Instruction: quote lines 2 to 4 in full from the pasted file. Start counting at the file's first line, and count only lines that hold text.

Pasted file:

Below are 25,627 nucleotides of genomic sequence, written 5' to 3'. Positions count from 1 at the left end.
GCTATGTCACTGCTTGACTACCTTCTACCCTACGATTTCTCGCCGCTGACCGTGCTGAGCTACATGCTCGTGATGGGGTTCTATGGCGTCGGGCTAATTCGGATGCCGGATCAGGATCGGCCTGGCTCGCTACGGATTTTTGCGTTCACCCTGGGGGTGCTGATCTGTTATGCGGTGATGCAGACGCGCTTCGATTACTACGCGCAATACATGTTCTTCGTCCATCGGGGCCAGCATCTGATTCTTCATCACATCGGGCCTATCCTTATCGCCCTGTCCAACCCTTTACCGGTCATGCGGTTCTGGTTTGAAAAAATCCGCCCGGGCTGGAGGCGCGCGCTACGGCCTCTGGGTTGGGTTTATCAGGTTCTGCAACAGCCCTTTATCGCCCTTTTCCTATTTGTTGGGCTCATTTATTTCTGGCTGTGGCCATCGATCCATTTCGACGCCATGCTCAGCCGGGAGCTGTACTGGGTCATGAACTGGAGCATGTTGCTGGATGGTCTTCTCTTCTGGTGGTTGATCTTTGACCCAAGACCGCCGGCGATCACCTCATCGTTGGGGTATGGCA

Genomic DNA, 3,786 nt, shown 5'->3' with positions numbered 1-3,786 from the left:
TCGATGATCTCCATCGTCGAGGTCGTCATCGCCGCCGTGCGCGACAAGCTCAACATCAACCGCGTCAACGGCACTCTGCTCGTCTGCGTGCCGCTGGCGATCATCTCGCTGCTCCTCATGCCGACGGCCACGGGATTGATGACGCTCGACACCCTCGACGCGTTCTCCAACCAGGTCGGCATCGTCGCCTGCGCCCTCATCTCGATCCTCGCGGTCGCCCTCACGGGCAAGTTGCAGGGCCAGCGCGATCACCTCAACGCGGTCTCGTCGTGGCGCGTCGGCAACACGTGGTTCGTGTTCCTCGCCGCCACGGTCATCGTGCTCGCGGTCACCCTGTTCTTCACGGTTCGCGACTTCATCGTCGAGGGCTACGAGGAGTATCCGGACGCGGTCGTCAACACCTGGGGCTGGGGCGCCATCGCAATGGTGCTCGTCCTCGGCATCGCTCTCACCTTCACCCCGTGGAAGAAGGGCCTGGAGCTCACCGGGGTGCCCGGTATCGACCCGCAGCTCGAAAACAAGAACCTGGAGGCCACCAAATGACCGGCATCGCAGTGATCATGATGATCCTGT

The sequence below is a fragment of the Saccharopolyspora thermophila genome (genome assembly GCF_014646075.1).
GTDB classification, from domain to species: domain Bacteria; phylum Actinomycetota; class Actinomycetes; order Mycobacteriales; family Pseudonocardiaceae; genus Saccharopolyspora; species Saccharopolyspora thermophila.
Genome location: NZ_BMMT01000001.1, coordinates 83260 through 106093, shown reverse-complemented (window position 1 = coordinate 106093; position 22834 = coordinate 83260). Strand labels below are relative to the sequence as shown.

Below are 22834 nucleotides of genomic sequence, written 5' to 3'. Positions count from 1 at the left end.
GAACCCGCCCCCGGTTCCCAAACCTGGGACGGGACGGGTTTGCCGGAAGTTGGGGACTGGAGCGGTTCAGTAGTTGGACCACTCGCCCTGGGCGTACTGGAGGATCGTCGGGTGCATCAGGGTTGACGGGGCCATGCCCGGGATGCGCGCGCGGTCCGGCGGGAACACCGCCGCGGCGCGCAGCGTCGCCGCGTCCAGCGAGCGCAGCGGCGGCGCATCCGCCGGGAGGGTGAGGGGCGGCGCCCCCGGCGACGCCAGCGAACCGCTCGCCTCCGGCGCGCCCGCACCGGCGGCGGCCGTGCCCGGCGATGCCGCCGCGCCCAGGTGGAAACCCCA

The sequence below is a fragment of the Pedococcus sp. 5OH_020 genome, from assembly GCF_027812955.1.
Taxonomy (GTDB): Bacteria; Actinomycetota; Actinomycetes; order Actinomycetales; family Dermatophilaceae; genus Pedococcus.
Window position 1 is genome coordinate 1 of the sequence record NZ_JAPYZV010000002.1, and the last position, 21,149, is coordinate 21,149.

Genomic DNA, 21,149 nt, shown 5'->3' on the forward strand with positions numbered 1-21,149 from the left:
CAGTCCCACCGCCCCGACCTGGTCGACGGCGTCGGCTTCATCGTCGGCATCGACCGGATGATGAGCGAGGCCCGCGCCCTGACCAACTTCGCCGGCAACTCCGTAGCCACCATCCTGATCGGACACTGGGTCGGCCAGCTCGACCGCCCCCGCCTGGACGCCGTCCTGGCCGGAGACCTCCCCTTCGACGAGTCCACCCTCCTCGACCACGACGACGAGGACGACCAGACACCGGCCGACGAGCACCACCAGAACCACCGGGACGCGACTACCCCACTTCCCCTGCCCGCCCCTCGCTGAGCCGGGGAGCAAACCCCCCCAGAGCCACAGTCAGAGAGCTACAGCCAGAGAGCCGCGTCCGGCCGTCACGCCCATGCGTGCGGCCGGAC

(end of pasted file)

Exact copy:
GCTATGTCACTGCTTGACTACCTTCTACCCTACGATTTCTCGCCGCTGACCGTGCTGAGCTACATGCTCGTGATGGGGTTCTATGGCGTCGGGCTAATTCGGATGCCGGATCAGGATCGGCCTGGCTCGCTACGGATTTTTGCGTTCACCCTGGGGGTGCTGATCTGTTATGCGGTGATGCAGACGCGCTTCGATTACTACGCGCAATACATGTTCTTCGTCCATCGGGGCCAGCATCTGATTCTTCATCACATCGGGCCTATCCTTATCGCCCTGTCCAACCCTTTACCGGTCATGCGGTTCTGGTTTGAAAAAATCCGCCCGGGCTGGAGGCGCGCGCTACGGCCTCTGGGTTGGGTTTATCAGGTTCTGCAACAGCCCTTTATCGCCCTTTTCCTATTTGTTGGGCTCATTTATTTCTGGCTGTGGCCATCGATCCATTTCGACGCCATGCTCAGCCGGGAGCTGTACTGGGTCATGAACTGGAGCATGTTGCTGGATGGTCTTCTCTTCTGGTGGTTGATCTTTGACCCAAGACCGCCGGCGATCACCTCATCGTTGGGGTATGGCA

Genomic DNA, 3,786 nt, shown 5'->3' with positions numbered 1-3,786 from the left:
TCGATGATCTCCATCGTCGAGGTCGTCATCGCCGCCGTGCGCGACAAGCTCAACATCAACCGCGTCAACGGCACTCTGCTCGTCTGCGTGCCGCTGGCGATCATCTCGCTGCTCCTCATGCCGACGGCCACGGGATTGATGACGCTCGACACCCTCGACGCGTTCTCCAACCAGGTCGGCATCGTCGCCTGCGCCCTCATCTCGATCCTCGCGGTCGCCCTCACGGGCAAGTTGCAGGGCCAGCGCGATCACCTCAACGCGGTCTCGTCGTGGCGCGTCGGCAACACGTGGTTCGTGTTCCTCGCCGCCACGGTCATCGTGCTCGCGGTCACCCTGTTCTTCACGGTTCGCGACTTCATCGTCGAGGGCTACGAGGAGTATCCGGACGCGGTCGTCAACACCTGGGGCTGGGGCGCCATCGCAATGGTGCTCGTCCTCGGCATCGCTCTCACCTTCACCCCGTGGAAGAAGGGCCTGGAGCTCACCGGGGTGCCCGGTATCGACCCGCAGCTCGAAAACAAGAACCTGGAGGCCACCAAATGACCGGCATCGCAGTGATCATGATGATCCTGT